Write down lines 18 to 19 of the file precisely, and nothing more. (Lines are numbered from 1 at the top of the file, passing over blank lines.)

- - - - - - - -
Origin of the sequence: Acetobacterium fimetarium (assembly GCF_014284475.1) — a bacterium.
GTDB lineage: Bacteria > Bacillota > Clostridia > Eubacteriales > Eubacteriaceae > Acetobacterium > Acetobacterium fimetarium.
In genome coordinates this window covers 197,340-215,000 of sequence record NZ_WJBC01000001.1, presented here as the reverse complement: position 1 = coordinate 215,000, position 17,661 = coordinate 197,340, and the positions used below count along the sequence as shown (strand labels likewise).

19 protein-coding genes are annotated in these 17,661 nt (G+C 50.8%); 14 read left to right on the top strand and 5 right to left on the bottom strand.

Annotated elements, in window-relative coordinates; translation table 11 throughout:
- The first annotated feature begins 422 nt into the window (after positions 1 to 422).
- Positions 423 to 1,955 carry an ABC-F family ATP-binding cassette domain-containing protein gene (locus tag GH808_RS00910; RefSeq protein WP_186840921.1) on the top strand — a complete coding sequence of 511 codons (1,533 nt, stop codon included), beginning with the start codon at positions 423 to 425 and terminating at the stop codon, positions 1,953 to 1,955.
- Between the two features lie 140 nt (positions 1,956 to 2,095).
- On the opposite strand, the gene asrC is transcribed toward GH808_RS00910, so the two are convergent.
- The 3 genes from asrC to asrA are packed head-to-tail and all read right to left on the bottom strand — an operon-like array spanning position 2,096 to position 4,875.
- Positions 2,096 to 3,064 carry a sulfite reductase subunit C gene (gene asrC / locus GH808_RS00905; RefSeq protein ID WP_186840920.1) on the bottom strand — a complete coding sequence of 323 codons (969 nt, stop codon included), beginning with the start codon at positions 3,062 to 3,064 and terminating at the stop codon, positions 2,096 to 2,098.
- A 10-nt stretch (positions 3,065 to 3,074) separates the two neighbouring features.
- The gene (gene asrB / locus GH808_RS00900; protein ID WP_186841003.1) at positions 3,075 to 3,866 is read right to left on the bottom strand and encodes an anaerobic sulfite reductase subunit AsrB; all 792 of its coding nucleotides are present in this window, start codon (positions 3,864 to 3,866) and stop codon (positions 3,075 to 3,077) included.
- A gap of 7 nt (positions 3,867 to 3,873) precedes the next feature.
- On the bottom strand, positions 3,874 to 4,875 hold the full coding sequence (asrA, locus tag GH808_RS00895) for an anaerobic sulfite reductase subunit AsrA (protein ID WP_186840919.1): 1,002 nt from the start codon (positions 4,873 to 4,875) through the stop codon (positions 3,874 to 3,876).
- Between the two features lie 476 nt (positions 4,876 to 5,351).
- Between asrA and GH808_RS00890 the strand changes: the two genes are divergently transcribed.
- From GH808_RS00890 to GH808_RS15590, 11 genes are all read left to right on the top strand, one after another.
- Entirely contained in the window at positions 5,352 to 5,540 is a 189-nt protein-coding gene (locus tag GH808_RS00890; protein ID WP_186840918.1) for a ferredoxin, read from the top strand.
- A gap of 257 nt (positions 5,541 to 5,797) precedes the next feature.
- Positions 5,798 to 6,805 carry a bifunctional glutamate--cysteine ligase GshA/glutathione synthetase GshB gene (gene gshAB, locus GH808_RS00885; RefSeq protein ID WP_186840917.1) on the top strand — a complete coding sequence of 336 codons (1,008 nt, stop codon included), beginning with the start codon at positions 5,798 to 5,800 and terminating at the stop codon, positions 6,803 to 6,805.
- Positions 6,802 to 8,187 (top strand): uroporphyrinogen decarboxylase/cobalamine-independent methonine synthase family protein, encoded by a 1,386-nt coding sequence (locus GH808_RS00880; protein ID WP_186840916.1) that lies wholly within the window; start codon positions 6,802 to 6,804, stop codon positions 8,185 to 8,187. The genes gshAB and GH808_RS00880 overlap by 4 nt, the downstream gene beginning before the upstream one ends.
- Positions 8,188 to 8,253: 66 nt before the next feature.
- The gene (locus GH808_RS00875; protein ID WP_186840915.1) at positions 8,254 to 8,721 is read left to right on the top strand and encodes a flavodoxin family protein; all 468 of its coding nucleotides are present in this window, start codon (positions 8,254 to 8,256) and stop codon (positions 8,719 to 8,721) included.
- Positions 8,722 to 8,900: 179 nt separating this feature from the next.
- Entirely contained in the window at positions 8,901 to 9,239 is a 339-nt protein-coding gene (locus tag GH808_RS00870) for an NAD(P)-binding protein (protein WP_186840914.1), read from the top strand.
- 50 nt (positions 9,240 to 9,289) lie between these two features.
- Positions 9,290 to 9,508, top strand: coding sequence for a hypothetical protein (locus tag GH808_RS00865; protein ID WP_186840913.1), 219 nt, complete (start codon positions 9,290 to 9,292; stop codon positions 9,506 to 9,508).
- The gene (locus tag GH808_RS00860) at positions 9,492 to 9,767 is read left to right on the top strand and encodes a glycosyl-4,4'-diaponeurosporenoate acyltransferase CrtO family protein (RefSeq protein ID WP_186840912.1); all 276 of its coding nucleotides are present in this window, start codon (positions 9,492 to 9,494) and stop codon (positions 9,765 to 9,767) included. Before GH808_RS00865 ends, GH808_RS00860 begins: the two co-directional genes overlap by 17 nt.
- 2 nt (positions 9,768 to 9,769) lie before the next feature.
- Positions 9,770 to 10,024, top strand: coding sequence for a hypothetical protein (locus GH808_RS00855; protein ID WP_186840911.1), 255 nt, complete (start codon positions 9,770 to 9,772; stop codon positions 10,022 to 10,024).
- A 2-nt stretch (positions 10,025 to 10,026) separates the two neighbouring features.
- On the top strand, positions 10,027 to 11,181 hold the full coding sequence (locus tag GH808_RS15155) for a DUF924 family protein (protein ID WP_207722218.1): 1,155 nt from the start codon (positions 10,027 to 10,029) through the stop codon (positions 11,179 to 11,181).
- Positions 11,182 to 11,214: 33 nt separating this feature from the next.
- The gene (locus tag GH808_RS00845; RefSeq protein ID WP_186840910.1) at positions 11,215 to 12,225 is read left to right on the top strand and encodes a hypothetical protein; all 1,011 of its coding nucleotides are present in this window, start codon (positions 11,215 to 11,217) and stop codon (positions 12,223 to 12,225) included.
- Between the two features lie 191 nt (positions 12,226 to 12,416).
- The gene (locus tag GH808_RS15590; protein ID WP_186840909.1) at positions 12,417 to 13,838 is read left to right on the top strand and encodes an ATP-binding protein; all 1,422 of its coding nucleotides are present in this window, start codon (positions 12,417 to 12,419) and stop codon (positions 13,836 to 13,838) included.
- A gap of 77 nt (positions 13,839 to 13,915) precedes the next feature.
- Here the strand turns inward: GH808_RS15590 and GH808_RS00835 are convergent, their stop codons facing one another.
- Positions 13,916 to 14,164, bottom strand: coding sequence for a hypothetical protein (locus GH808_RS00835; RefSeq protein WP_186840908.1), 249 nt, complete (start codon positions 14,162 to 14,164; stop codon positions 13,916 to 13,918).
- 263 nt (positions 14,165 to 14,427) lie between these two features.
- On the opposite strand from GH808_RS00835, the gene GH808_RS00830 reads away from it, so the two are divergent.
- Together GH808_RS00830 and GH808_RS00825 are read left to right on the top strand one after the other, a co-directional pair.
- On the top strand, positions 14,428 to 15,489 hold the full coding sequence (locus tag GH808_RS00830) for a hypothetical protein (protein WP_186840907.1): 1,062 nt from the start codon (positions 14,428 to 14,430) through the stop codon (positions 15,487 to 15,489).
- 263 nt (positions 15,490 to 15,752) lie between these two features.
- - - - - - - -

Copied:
- From GH808_RS00890 to GH808_RS15590, 11 genes are all read left to right on the top strand, one after another.
- Entirely contained in the window at positions 5,352 to 5,540 is a 189-nt protein-coding gene (locus tag GH808_RS00890; protein ID WP_186840918.1) for a ferredoxin, read from the top strand.